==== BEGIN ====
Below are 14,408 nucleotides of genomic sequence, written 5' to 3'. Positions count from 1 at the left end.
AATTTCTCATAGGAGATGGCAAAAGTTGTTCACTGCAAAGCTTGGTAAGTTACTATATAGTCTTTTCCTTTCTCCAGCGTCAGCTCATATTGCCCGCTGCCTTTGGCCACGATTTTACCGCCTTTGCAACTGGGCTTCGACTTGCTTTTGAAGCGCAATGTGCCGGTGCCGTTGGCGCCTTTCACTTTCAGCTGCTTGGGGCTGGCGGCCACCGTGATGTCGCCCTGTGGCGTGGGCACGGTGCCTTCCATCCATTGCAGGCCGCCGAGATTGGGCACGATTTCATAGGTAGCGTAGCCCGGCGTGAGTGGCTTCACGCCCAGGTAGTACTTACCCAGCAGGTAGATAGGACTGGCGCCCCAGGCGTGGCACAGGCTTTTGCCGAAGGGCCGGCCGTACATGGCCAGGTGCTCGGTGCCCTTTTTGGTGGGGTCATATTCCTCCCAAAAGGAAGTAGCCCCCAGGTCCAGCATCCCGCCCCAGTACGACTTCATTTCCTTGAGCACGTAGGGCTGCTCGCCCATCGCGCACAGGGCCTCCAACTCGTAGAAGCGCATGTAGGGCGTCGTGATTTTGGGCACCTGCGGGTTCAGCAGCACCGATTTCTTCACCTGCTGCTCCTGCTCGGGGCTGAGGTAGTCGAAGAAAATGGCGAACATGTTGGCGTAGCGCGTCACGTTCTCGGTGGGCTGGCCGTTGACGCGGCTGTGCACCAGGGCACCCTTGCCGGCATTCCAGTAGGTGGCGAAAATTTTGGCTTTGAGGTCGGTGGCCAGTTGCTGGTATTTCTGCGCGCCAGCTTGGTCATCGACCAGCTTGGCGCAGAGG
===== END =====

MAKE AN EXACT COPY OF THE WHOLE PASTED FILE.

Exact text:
Below are 14,408 nucleotides of genomic sequence, written 5' to 3'. Positions count from 1 at the left end.
AATTTCTCATAGGAGATGGCAAAAGTTGTTCACTGCAAAGCTTGGTAAGTTACTATATAGTCTTTTCCTTTCTCCAGCGTCAGCTCATATTGCCCGCTGCCTTTGGCCACGATTTTACCGCCTTTGCAACTGGGCTTCGACTTGCTTTTGAAGCGCAATGTGCCGGTGCCGTTGGCGCCTTTCACTTTCAGCTGCTTGGGGCTGGCGGCCACCGTGATGTCGCCCTGTGGCGTGGGCACGGTGCCTTCCATCCATTGCAGGCCGCCGAGATTGGGCACGATTTCATAGGTAGCGTAGCCCGGCGTGAGTGGCTTCACGCCCAGGTAGTACTTACCCAGCAGGTAGATAGGACTGGCGCCCCAGGCGTGGCACAGGCTTTTGCCGAAGGGCCGGCCGTACATGGCCAGGTGCTCGGTGCCCTTTTTGGTGGGGTCATATTCCTCCCAAAAGGAAGTAGCCCCCAGGTCCAGCATCCCGCCCCAGTACGACTTCATTTCCTTGAGCACGTAGGGCTGCTCGCCCATCGCGCACAGGGCCTCCAACTCGTAGAAGCGCATGTAGGGCGTCGTGATTTTGGGCACCTGCGGGTTCAGCAGCACCGATTTCTTCACCTGCTGCTCCTGCTCGGGGCTGAGGTAGTCGAAGAAAATGGCGAACATGTTGGCGTAGCGCGTCACGTTCTCGGTGGGCTGGCCGTTGACGCGGCTGTGCACCAGGGCACCCTTGCCGGCATTCCAGTAGGTGGCGAAAATTTTGGCTTTGAGGTCGGTGGCCAGTTGCTGGTATTTCTGCGCGCCAGCTTGGTCATCGACCAGCTTGGCGCAGAGG